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Here’s the latest on the riot in the Brazilian capital.

At least 1,200 protesters were detained for questioning in the wake of the storming of Brazil’s capital buildings, a spokesman for the civil police said on Monday, as the authorities began dismantling the tent city where supporters of Jair Bolsonaro, the far-right former president, had been camping out since he lost October’s election.

The detentions came a day after one of the worst attacks on the country’s democracy in the 38 years since the end of the military dictatorship. Thousands of Bolsonaro supporters broke into government buildings in the capital, Brasília, on Sunday to protest what they falsely claim was a stolen election. In the weeks after the vote, Brazil’s military and independent experts said they found no credible evidence of fraud.

Brazil’s justice minister, Flávio Dino, had said late Sunday that at least 200 people had been arrested in connection with the riots, though another official put that figure at more than 400.

The protesters had been camped outside the army barracks in Brasília, according to Darbas Coutinho, a spokesman for the civil police. They would be questioned by law enforcement officials, and some could be charged with committing crimes against democratic institutions or attempting to unseat a democratically elected government, he said.

The pro-Bolsonaro protesters have been camped out in Brasília and other major cities across Brazil for over 60 days. Overnight, the country’s Supreme Court ordered the authorities to dismantle the camps within 24 hours.

President Luiz Inácio Lula da Silva, the leftist who won the election in October, signed an emergency decree late on Sunday, putting federal authorities in charge of security in Brazil’s capital. The order prompted concerns that the dismantling of the camp could fuel further tensions, but on Monday, the dispersal of the protesters had so far been peaceful.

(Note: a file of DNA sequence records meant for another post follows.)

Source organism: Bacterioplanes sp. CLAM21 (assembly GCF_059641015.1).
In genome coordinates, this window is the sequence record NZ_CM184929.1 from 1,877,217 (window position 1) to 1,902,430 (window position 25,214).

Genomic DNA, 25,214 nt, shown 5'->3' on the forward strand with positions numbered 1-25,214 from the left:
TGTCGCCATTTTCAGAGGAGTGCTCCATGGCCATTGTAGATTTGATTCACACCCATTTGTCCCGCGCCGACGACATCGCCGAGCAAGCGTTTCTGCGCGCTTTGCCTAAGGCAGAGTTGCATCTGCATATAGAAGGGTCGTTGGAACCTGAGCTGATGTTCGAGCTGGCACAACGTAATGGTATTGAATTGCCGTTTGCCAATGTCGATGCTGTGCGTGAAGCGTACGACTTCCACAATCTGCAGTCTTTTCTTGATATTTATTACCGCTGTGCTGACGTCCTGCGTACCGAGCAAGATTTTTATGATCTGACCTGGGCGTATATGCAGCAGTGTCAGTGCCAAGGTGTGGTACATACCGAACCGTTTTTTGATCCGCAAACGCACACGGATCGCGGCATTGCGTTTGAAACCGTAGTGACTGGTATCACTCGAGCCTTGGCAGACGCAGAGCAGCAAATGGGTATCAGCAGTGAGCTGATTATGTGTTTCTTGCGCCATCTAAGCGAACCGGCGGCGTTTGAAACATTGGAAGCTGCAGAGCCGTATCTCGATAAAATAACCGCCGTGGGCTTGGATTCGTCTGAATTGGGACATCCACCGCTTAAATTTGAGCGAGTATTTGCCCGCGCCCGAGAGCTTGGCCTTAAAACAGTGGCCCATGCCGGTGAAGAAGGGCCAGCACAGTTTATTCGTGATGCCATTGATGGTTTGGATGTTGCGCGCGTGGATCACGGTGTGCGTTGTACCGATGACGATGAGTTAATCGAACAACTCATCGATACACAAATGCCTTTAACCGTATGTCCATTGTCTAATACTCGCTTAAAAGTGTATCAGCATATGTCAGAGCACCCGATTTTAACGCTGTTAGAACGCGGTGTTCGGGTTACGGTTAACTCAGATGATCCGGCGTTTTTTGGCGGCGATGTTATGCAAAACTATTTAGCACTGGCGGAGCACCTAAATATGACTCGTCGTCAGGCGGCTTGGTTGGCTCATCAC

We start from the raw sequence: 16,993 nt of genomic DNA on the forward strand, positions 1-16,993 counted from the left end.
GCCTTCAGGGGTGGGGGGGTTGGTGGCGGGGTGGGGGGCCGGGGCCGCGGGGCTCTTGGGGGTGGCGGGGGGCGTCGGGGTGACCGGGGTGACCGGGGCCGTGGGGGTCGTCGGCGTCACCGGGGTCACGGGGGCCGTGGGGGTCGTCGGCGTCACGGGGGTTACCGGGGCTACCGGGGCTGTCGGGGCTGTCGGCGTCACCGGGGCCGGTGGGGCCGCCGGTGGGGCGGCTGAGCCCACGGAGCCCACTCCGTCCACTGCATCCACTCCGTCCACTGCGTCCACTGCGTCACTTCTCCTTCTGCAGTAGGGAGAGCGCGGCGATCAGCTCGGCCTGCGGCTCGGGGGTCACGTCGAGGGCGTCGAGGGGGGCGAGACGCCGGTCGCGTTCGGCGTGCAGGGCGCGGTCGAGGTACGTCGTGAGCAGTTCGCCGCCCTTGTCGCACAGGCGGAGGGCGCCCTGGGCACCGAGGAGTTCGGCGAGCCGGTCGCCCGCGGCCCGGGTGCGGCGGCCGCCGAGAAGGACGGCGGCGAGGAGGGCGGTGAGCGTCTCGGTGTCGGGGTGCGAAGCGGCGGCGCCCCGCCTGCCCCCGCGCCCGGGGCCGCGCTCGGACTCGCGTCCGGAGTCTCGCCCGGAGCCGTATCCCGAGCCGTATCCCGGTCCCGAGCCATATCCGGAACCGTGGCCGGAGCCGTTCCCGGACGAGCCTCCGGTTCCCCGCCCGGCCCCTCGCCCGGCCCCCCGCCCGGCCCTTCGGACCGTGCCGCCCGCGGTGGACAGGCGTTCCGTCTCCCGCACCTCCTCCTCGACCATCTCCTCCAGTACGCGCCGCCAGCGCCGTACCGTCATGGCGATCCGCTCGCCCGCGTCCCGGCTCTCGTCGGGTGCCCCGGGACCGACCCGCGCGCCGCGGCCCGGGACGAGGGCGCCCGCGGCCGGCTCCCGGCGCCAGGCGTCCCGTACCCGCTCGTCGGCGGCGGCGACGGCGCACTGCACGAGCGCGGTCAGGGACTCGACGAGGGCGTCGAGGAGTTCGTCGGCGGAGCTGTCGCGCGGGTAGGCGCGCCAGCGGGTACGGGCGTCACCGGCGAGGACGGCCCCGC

In scenes reminiscent of the Jan. 6, 2021, storming of the U.S. Capitol, Mr. Bolsonaro’s supporters on Sunday laid siege to Brazil’s Congress, Supreme Court and presidential offices — the violent culmination of years of conspiracy theories advanced the former president and his allies. They set fires, repurposed barricades as weapons, knocked police officers from horseback and filmed their violent acts as they committed them. By Sunday night, the seat of government had been cleared.

President Biden, who was visiting the southern U.S. border on Sunday, called the protests “outrageous,” and Jake Sullivan, his national security adviser, said that the United States “condemns any effort to undermine democracy in Brazil.”

Here are some other key developments:

  • President Biden condemned the violence in Brazil and invited Mr. Lula to the White House in early February.

  • Former President Jair Bolsonaro, who has been staying in Florida, is under observation at a hospital in the United States after experiencing abdominal discomfort, the former first lady, Michelle Bolsonaro, said on Instagram on Monday.

  • Ned Price, the U.S. State Department spokesman, would not comment specifically on Mr. Bolsonaro’s visa status during a daily press briefing, citing privacy laws. But Mr. Price said any person who came to the United States under a diplomatic visa, such as a head of state, and who was “no longer engaged in official business on behalf of their government” is expected either to depart the country or request a different type of visa from the Department of Homeland Security within 30 days of the end of their official business.

  • Brazil’s Congress was called back from recess for an emergency session.

  • Overnight, Alexandre de Moraes, a Supreme Court judge, suspended Ibaneis Rocha, the governor of the Federal District, which includes Brasília, for 90 days while investigations take place into security failures on Sunday. Supporters of Mr. Bolsonaro have long criticized Mr. de Moraes, accusing him of wielding power unilaterally. Mr. Lula is scheduled to meet with the president of the Supreme Court on Monday in the damaged Supreme Court building.

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